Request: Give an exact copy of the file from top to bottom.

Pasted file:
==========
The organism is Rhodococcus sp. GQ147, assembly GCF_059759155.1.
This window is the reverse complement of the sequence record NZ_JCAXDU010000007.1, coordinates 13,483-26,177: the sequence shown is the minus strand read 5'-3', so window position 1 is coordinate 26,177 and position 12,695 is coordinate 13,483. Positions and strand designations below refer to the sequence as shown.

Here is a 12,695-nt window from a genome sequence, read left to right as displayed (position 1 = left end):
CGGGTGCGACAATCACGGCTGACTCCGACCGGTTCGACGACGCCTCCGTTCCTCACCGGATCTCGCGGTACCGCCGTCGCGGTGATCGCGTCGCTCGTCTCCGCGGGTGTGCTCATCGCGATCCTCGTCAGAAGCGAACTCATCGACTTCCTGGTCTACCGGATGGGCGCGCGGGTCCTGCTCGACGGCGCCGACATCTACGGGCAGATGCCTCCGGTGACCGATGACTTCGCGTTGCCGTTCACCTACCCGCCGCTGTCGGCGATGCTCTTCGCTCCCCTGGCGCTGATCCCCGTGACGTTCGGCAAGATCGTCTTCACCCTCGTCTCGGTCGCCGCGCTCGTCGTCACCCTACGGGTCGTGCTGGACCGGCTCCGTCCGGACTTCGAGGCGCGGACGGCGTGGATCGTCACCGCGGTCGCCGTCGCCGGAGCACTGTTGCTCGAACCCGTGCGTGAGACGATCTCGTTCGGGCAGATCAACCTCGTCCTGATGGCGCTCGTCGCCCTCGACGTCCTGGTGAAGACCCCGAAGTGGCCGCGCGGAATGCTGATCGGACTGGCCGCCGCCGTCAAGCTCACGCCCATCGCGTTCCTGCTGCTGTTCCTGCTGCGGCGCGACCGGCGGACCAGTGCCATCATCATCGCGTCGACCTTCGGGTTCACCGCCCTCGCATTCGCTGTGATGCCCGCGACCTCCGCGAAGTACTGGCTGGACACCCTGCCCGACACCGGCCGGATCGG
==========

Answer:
The organism is Rhodococcus sp. GQ147, assembly GCF_059759155.1.
This window is the reverse complement of the sequence record NZ_JCAXDU010000007.1, coordinates 13,483-26,177: the sequence shown is the minus strand read 5'-3', so window position 1 is coordinate 26,177 and position 12,695 is coordinate 13,483. Positions and strand designations below refer to the sequence as shown.

Here is a 12,695-nt window from a genome sequence, read left to right as displayed (position 1 = left end):
CGGGTGCGACAATCACGGCTGACTCCGACCGGTTCGACGACGCCTCCGTTCCTCACCGGATCTCGCGGTACCGCCGTCGCGGTGATCGCGTCGCTCGTCTCCGCGGGTGTGCTCATCGCGATCCTCGTCAGAAGCGAACTCATCGACTTCCTGGTCTACCGGATGGGCGCGCGGGTCCTGCTCGACGGCGCCGACATCTACGGGCAGATGCCTCCGGTGACCGATGACTTCGCGTTGCCGTTCACCTACCCGCCGCTGTCGGCGATGCTCTTCGCTCCCCTGGCGCTGATCCCCGTGACGTTCGGCAAGATCGTCTTCACCCTCGTCTCGGTCGCCGCGCTCGTCGTCACCCTACGGGTCGTGCTGGACCGGCTCCGTCCGGACTTCGAGGCGCGGACGGCGTGGATCGTCACCGCGGTCGCCGTCGCCGGAGCACTGTTGCTCGAACCCGTGCGTGAGACGATCTCGTTCGGGCAGATCAACCTCGTCCTGATGGCGCTCGTCGCCCTCGACGTCCTGGTGAAGACCCCGAAGTGGCCGCGCGGAATGCTGATCGGACTGGCCGCCGCCGTCAAGCTCACGCCCATCGCGTTCCTGCTGCTGTTCCTGCTGCGGCGCGACCGGCGGACCAGTGCCATCATCATCGCGTCGACCTTCGGGTTCACCGCCCTCGCATTCGCTGTGATGCCCGCGACCTCCGCGAAGTACTGGCTGGACACCCTGCCCGACACCGGCCGGATCGG